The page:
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Tommaso Salvini (January 1, 1829 in Milanmarker – December 31, 1915 in Florencemarker) was an Italianmarker actor. His father and mother were both actors, and Tommaso first appeared when he was barely fourteen as Pasquino in Goldoni's Donne curiose. In 1847 he joined the company of Adelaide Ristori, who was then at the beginning of her brilliant career. It was with her as Elettra that he won his first success in tragedy, playing the title rôle in Alfieri Oreste at the Teatro Valle in Romemarker.

He fought in the cause of Italian independence in 1849; otherwise his life was an unbroken series of successes in his art. He acted frequently in Englandmarker, and made five visits to Americamarker, his first in 1873 and his last in 1889. In 1886 he played there Othello to the lago of Edwin Booth.

Apart from Othello, which he played for the first time at Vicenzamarker in June 1856, his most famous impersonations included Conrad in Paolo Giacometti's La Morte civile, Egisto in Alfieri's Merope, Saul in Alfieri's Saul, Paolo in Silvio Pellico's Francesca da Rimini, Oedipus in Nicolini's play of that name, Macbeth and King Lear.

Salvini's acting in Othello greatly inspired the young Russian actor Constantin Stanislavski, who saw Salvini perform in Moscow in 1882 and who would, himself, go on to become one of the most important theatre practitioners in the history of theatre. Stanislavski wrote that Salvini was the "finest representative" of his own approach to acting.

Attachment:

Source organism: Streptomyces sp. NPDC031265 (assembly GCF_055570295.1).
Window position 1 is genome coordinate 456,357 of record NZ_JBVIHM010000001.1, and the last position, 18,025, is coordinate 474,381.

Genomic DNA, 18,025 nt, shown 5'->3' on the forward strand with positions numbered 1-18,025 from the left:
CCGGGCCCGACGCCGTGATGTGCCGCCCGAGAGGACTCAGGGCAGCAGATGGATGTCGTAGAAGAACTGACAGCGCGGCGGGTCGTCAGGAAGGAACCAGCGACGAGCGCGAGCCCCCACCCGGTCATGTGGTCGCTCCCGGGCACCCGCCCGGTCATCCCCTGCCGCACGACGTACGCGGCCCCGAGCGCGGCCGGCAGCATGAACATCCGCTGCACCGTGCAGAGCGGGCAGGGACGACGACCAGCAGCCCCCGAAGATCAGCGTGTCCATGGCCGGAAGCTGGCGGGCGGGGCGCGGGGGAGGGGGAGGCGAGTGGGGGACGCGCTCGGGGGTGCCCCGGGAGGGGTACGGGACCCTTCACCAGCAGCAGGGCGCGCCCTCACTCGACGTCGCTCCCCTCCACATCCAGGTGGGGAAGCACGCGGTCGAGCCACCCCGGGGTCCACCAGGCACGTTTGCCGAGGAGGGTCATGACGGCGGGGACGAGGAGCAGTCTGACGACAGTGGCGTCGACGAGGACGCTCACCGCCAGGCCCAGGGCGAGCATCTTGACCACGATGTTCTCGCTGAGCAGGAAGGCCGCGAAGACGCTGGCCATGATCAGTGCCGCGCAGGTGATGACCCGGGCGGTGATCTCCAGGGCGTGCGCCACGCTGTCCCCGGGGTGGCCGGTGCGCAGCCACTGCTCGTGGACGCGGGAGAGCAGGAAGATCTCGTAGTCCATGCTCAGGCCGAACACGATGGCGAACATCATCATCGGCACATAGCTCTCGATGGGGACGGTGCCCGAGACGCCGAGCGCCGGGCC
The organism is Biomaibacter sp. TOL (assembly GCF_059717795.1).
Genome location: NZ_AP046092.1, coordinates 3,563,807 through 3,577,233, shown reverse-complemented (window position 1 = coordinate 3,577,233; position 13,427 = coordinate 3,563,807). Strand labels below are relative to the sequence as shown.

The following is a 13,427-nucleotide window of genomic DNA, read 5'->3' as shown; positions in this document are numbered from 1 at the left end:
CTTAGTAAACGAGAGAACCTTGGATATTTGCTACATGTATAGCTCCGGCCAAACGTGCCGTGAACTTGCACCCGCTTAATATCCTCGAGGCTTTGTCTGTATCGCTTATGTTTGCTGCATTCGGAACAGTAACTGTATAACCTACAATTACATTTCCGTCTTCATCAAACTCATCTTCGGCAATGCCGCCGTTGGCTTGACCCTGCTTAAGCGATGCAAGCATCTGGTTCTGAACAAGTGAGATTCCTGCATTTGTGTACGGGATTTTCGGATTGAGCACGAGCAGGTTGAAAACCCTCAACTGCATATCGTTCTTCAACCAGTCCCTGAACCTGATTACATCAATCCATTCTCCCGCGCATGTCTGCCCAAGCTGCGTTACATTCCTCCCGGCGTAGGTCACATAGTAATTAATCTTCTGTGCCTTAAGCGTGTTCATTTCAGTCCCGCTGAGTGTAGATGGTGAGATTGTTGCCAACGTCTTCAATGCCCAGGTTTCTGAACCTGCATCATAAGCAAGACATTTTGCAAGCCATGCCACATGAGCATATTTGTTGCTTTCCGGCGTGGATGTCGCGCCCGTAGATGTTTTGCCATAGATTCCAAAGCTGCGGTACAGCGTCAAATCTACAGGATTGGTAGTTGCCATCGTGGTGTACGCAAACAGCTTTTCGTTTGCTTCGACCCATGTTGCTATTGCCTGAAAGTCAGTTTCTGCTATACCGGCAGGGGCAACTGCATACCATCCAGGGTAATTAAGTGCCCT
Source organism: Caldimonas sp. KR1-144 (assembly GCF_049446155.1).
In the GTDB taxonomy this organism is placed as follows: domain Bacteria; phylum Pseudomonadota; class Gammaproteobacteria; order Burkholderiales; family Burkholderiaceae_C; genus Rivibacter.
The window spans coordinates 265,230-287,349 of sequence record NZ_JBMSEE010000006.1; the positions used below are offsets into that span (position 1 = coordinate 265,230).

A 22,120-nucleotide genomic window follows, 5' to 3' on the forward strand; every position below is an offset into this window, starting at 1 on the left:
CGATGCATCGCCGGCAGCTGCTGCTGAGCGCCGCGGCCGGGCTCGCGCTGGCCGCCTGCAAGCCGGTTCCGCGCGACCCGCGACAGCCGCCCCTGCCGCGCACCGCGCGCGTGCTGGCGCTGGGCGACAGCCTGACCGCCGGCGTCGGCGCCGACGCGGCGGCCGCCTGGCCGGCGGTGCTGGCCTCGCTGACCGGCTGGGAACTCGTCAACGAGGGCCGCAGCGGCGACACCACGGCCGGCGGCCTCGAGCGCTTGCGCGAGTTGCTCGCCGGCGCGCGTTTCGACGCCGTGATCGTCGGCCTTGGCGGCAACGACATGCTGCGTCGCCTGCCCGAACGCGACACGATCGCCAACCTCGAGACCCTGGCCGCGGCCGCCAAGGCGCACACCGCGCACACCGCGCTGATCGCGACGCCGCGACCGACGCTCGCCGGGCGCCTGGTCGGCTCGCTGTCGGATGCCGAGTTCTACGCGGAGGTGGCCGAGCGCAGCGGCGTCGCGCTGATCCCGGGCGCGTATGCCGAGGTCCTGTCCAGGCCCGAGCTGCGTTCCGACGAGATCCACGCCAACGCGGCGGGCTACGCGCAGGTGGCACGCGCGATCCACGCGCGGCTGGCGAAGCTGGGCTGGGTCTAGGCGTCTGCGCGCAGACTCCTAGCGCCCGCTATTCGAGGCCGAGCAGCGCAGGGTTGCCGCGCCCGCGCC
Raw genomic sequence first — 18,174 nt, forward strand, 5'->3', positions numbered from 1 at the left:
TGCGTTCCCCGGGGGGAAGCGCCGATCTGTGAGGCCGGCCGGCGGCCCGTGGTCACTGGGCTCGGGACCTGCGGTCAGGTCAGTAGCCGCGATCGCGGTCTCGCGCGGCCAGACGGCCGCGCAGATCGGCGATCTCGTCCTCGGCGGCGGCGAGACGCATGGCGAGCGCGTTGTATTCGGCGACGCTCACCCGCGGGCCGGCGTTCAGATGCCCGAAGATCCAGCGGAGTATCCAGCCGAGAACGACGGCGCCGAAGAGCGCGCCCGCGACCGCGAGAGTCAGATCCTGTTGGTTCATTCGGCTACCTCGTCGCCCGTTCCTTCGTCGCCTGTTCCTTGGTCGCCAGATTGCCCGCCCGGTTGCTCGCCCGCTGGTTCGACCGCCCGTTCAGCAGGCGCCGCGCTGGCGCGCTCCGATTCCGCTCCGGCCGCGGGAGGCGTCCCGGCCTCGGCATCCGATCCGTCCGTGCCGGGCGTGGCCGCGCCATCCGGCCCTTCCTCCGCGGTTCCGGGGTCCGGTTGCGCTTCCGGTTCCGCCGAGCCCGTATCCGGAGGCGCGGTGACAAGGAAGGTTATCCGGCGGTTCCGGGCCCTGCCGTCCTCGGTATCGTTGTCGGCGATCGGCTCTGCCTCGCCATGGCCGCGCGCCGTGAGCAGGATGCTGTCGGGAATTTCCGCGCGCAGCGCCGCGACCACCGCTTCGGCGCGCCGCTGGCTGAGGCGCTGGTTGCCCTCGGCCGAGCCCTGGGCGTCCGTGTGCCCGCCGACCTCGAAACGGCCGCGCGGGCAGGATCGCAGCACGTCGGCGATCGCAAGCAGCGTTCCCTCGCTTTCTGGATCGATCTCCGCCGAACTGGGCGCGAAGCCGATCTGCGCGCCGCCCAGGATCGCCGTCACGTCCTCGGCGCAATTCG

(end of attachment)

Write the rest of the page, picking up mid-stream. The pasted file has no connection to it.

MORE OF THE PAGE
Salvini retired from the stage in 1890, but in January 1902 took part in the celebration in Romemarker of Ristori's eightieth birthday. Salvini published a volume entitled Ricordi, anedotti ed impressioni (Milan, 1895). Some idea of his career may be gathered from Leaves from the Autobiography of Tommaso Salvini (Londonmarker, 1893).

Salvini was so confident in his talents as an actor that he was once quoted as saying, "I can make an audience weep by reading them a menu."

His son Alessandro(aka Alexander) (1861-1896), also an actor, had several notable successes in Americamarker, particularly as d'Artagnan in The Three Guardsmen.

References

  1. Stanislavski (1938, 19) and Benedetti (1999, 18).


Sources

  • Benedetti, Jean. 1999. Stanislavski: His Life and Art. Revised edition. Original edition published in 1988. London: Methuen. ISBN 0413525201.
  • Stanislavski, Constantin. 1938. An Actor’s Work: A Student’s Diary. Trans. and ed. Jean Benedetti. London: Routledge, 2008. ISBN 9780415422239.


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